Friday, May 24, 2019

May 24, 2019 Aurillac to Issoire

















I think today would qualify as the day of the cols.  Right out of Aurillac the route took us to the Col du Pas de Payrol at 1531 m it is the highest mountain pass in the Massif Central part of France.  It has been featured on several Tour De France tours.  As such the road is in exceptional shape.  All along the climb to the summit there are markers indicating the average grade over the next kilometer.  I saw 8.82% and there were steeper sections in that kilometer.  The starting elevation was 659m but we were as low as 618 m on the route before starting the climb.  The views from the top are totally unbelievable as you are way above the tree line which is probably 300 meters below you.   All of the and all of the wild flowers were out in a beautiful display in the alpine meadows.  If you listened really close you could just catch the odd strain of Julie Andrews signing.

It was freezing cold at the summit and I was glad to have my rain jacket to keep the wind off and for the screamer downhill.  As few quick photos and we were off. 

When I looked at the profile I thought that it was pretty much downhill all the way into Issoire.  WRONG.  After the big downhill there were a lot of places where the road climbed up to the nose of a hill and then dived back to the next draw and then back up again to the next point.  At one place there was a long sustained climb between two larger hills and there was the next Col de Montirargues at 1139 m.  It was well below the tree line.  

From there it was downhill in to the town of Allenche.  Ken and I pulled up to a Boulangier and picked up a couple of Quiches, and a Baggett. As we had a big climb of 275 meters in front of us we decided to load the food on the bikes rather than do the climb on full stomachs.  We climbed about 230 meters in about 12 kilometers and there was a picnic table. We pulled in and had a cyclist feast. 
I thought we were close to the summit but there were still two more Cols in front of us; Col de Fortunier at 1280 meters, and  Col de la Vaseze at 1295.  The weather is starting to close in and I am getting worried that we could get a nasty rain squall and at this elevation it is going to be cold and nasty.  These two summits were just above the tree line. This meant another long decent and I decided that it was time to put may rain jacket which I had taken off during the climb back on and I was glad I did.  After a few ups and downs we hit the major decent towards Issoire.  This was about 35 kms of 4-5%.  While there was a lot of switch backs and sharp hair pin corners I was rolling along at up to 55 kms.  The road had been newly paved and was the smoothest section I have ridden for a long time.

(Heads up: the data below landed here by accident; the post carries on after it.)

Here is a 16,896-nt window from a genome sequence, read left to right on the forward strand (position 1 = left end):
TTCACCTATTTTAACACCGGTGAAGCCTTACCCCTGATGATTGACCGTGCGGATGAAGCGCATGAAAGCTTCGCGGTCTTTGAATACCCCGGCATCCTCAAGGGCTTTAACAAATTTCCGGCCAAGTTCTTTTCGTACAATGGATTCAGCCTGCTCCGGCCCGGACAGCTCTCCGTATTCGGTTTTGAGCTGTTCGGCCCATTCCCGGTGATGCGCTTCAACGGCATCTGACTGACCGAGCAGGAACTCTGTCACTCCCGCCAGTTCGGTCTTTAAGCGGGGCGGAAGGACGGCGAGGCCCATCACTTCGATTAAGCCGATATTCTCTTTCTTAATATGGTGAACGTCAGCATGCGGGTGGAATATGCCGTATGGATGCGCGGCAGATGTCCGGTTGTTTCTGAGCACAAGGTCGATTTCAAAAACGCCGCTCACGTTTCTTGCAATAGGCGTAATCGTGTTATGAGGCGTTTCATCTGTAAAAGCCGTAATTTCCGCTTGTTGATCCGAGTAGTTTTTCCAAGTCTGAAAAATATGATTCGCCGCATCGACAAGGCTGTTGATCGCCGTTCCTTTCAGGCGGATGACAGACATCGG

As a follow up to Ken’s tire problem of the other day he had a spare tire in his luggage which he mounted. However this tire is a folding tire he purchased at Canadian Tire ten years ago for $5.00 (or some such thing).  At one point in the ride we pumped the tire as it was really low.  So I was kind of worried about the speeds on the downhill.  

At the 111 kms mark we cleared the downhill section into Issoire and we hit by a nasty head wind which was blowing down the valley.  Even though it was still slightly downhill we had to work hard to make progress in the head wind.

All in all Ken and I had a great day covering 133 kms and 2150 meters of climb.  What about Bob you ask well he took the bus/train.  He did have a good adventure and that is what counts.

Terry

Thursday, May 23, 2019

May 23, 2019 Cahors to Aurillac








I am too tired to write a lot to day as it was the longest day of the tour at 140 kms an 2300 meters of climb.  So just a few highlights and a few pictures.